people in city wearing masks (petovarga/

Report: Few vaccine loopholes for contractors

The White House, facing continuing widespread COVID infection and loss of life in the U.S., issued an executive order (EO) Sept. 9, commanding all federal agencies to require employees without legitimate exemptions to get vaccinated against the virus. The deadline for that order remains set for Nov. 22. 

On that same date, a parallel EO was issued covering federal contractors—pressing the Federal Workforce Task Force on COVID to issue guidelines in effect commanding private-sector companies and their employees doing business with the government to get vaccinated, too. The deadline for compliance—for contractors to be vaccinated—has been set at Dec. 8.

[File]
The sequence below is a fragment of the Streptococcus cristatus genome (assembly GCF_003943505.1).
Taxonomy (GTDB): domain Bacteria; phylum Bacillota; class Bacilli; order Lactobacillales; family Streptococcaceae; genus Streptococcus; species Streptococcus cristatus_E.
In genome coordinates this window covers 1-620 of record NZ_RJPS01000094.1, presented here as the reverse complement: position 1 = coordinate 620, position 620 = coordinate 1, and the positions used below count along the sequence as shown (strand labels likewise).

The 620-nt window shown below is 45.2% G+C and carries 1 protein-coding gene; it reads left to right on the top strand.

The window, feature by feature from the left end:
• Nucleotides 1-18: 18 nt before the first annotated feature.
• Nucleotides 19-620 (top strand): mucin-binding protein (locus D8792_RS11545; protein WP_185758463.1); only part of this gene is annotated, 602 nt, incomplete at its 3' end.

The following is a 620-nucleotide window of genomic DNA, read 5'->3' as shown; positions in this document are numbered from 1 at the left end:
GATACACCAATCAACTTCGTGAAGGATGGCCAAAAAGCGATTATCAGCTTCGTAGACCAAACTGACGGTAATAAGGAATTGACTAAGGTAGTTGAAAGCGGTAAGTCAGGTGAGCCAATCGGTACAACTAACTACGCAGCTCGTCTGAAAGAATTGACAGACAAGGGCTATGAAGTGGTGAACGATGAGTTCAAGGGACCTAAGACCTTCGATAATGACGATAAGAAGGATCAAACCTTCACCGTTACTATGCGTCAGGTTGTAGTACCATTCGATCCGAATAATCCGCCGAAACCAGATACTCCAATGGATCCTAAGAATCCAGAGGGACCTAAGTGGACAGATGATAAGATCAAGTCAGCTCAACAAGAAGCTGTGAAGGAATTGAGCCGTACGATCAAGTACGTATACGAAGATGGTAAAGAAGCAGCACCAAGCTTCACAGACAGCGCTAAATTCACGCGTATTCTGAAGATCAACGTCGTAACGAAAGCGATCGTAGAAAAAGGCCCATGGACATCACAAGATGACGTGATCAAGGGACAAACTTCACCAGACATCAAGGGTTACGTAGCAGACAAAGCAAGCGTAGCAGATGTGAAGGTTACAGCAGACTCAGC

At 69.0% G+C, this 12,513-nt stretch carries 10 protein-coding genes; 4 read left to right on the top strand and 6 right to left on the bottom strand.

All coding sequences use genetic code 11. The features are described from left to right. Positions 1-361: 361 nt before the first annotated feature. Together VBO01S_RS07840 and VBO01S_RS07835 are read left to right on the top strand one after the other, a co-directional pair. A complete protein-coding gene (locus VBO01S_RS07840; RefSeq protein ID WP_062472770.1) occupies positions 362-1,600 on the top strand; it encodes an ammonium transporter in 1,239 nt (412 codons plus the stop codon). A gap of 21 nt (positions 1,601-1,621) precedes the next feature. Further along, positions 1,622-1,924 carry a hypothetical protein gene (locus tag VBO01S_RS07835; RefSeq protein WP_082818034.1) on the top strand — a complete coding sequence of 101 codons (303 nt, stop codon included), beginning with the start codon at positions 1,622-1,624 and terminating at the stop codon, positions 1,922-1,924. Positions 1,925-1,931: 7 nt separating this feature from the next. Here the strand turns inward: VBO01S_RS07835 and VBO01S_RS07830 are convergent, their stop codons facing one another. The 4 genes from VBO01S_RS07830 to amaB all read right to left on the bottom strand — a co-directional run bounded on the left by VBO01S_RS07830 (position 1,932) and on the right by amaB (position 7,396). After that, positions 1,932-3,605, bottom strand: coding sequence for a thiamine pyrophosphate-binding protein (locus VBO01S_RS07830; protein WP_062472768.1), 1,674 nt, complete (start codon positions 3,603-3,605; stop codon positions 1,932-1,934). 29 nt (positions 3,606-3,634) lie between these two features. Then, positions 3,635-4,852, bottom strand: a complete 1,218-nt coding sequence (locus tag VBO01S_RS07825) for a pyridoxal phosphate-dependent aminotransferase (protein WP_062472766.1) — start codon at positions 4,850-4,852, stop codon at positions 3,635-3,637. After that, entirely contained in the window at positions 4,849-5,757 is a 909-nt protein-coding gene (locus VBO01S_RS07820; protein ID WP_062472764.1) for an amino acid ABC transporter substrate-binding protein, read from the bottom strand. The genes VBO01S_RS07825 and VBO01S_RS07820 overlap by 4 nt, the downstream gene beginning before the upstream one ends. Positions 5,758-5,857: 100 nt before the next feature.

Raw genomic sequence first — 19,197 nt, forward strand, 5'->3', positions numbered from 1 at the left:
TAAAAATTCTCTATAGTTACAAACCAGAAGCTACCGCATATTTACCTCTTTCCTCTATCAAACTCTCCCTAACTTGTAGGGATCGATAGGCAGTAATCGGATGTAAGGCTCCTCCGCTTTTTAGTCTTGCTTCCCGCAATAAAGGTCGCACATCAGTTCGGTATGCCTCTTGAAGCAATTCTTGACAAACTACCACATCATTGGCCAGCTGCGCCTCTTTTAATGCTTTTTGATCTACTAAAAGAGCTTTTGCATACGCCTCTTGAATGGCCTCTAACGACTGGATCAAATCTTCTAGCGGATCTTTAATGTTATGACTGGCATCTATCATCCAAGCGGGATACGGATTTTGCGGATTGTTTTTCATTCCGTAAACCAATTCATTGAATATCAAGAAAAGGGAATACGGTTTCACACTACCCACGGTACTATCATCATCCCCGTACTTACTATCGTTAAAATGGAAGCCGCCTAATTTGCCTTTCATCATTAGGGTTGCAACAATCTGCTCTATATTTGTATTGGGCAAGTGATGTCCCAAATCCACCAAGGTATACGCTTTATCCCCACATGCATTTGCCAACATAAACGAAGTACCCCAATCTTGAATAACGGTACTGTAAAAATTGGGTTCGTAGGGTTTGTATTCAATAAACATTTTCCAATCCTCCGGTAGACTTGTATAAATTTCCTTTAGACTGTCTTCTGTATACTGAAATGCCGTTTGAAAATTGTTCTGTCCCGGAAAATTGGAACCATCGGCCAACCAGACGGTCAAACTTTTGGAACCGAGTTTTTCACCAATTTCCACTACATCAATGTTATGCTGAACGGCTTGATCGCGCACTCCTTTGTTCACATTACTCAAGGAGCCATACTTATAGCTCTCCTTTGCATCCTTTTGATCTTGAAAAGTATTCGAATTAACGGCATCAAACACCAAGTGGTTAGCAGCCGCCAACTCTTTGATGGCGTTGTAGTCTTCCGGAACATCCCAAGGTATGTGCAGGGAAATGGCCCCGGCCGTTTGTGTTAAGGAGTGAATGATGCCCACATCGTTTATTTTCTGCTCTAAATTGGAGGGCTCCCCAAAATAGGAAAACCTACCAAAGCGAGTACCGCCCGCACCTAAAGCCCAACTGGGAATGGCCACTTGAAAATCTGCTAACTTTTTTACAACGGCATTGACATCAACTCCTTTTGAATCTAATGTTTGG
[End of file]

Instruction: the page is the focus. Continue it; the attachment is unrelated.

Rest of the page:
Yet, with considerable anti-vaccination sentiment (notably accompanied by higher rates of COVID mortality) evident in some areas of the country—for example, the South and Midwest—there is continuing pushback against the orders. Resistance remains among some opponents of the contractor order, as ably outlined in a new report in Air Force magazine entitled Contractor employees who object to vaccines may not get much backup.

The report briefly explores mandates issued by such large contractors as Boeing, Honeywell, Lockheed Martin and others. One legal angle leveraged by opponents of these mandates, the report notes, has been to cite local and state laws and orders banning vaccination mandates. 

In response, the Department of Defense and other federal entities are relying on legal strategies emphasizing that the federal government and its laws supersede the authority of state and local codes. 

In addition to the legal battle shaping up, the report mentions some, so far limited, demonstrations against the requirement for vaccination by private-sector employees working on government contracts. 

2021 Digital Almanac

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